Sexual assault trial in Canada is linked to 1996 Irish missing person case, court hears
A woman who has accused her Irish husband of sexually assaulting her has suggested he is involved in an unsolved missing persons case in Ireland.
The woman, who is the complainant in a trial currently underway in Saskatoon Court of Queen's Bench in Canada, made the claim while giving testimony on Monday, it has emerged.
The accused, who cannot be named by order of the court and is in his early 40s, faces two counts of sexual assault, one count of sexual assault with a weapon and two counts of making death threats against his wife.
He is before a judge with no jury and his trial is expected to last three days.
In her evidence, the woman told the court her husband convinced her to move their family to a rural area in Saskatchewan in Canada from Ireland in 2012. For the next two years, their relationship deteriorated into one of alleged sexual assaults and threats.
In August 2014, the Canadian Police (RCMP) searched the couple's home on the basis of a complaint made at the time, the court was told.
Officers seized several laptops, videotapes and other electronic equipment. A bag of make-up and approximately $2,000 in silver coins was also seized from the couple's property, an investigator testified. The search resulted from a probe which got underway after the complainant contacted the police.
On several occasions, she told the court, she woke up with no memory of what occurred when going to bed the night before and found traces of makeup on her face.
Crown Prosecutor Buffy Rogers showed the woman an image and a series of video clips. The public in the court did not see this - it was played before the judge, the lawyers, the complainant and the accused.
The woman identified herself in a photo shown to the court.
She described how she appeared to be asleep in the image and wore make-up she did not believe she owned.
When the videos were played to the court, she identified herself in them. She told the court she appeared to be unconscious and was wearing blue eyeshadow, pink lipstick and fake nails.
In the video, the court was told , the accused was seen performing a sex acts on her.
The woman said she did not know she had been recorded and only saw the videos for the first time when she was interviewed by police officers in October 2014.
The complainant said she felt the videos were "degrading and humiliating" and a "violation of me".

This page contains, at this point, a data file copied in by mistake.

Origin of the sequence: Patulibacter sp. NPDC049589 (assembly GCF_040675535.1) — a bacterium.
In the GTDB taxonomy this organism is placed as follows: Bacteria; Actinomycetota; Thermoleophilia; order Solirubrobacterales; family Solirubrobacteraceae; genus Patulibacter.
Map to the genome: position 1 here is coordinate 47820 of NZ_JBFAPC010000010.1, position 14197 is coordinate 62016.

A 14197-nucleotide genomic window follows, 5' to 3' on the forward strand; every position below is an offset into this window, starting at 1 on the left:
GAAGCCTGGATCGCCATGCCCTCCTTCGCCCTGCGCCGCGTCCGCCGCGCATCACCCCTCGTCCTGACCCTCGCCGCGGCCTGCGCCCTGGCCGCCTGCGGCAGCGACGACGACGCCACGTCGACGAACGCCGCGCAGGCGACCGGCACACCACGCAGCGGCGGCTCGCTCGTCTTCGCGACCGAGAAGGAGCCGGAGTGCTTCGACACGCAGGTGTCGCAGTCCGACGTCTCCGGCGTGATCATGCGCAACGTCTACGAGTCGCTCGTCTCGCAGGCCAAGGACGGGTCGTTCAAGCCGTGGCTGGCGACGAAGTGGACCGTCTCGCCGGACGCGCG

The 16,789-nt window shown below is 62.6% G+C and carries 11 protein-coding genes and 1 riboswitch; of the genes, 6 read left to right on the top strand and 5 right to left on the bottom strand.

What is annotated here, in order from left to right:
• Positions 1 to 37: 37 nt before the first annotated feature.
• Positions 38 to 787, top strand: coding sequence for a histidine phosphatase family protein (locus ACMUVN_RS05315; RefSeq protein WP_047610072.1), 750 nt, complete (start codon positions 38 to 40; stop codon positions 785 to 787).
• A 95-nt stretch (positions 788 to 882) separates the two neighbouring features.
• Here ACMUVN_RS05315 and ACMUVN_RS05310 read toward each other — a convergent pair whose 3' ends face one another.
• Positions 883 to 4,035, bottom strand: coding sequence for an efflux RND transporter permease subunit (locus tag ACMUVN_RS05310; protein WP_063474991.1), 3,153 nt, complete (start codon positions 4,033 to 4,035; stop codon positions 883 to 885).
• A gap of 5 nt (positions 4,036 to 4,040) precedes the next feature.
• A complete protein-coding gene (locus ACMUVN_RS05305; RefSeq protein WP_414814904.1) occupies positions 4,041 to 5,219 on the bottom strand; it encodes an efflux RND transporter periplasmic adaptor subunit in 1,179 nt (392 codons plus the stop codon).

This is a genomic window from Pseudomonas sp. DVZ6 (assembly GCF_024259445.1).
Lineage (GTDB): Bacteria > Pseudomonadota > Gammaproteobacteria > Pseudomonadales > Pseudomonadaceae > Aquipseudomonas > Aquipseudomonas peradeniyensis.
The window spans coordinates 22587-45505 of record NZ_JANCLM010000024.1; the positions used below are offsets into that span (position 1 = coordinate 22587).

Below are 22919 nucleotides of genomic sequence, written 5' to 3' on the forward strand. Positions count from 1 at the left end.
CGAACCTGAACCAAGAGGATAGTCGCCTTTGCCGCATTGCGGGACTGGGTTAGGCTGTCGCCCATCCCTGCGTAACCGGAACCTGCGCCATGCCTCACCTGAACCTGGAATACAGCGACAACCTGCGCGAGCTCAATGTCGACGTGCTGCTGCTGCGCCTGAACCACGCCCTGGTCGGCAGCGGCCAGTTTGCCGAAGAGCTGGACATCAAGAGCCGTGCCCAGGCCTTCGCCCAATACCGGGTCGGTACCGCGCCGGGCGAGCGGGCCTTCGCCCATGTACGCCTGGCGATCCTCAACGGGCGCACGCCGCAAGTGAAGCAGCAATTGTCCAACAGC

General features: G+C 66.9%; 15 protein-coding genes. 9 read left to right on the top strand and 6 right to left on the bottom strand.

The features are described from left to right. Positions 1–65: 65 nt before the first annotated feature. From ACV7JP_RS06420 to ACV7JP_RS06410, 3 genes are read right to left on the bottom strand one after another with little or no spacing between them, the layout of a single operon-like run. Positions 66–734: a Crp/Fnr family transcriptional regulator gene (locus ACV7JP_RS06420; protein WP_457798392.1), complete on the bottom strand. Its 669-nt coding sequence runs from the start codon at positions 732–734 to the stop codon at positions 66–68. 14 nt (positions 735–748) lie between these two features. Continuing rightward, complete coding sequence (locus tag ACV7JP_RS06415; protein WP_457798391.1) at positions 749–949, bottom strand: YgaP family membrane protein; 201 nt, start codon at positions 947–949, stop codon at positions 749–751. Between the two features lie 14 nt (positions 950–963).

The woman told the court she found a similar recording with similar activities while the couple were in Ireland six years ago. She confronted the accused and, she told the court, he got upset and subsequently apologised.
The couple are both from Ireland and met in 2002 before marrying three years later.
The woman told the court her husband wanted to get Canadian citizenship as he told her they had no extradition agreement with Ireland.
The wife said her husband had told her gardai in Ireland were "out to set him up" in a missing persons case dating from 1996 in Ireland. His then partner went missing and has never been found, the court heard. Nobody has ever been charged.
The woman said her spouse had told her gardai were "pinning" the woman's disappearance on him. He told her he felt it would be safer for him in Canada with citizenship.
Since their move to Canada, her husband had developed a number schemes in a bid to become a "survivalist" and life "off the grid".
This contributed to the deterioration of their relationship as she wanted to build a house. The court heard that the woman told her husband on a number of occasions that she wanted to return to Ireland.
The woman told the court her husband had threatened her several times - and had mentioned the name of his missing ex-girlfirend.
The woman said he told her if she wasn't with him, then she was against him "just like [the missing woman]" and that "this is just like [missing woman's name] all over again".
"He said: 'You know I've done it before. They'll never find you.... You'll end up like her," the complainant testified.
The trial continues.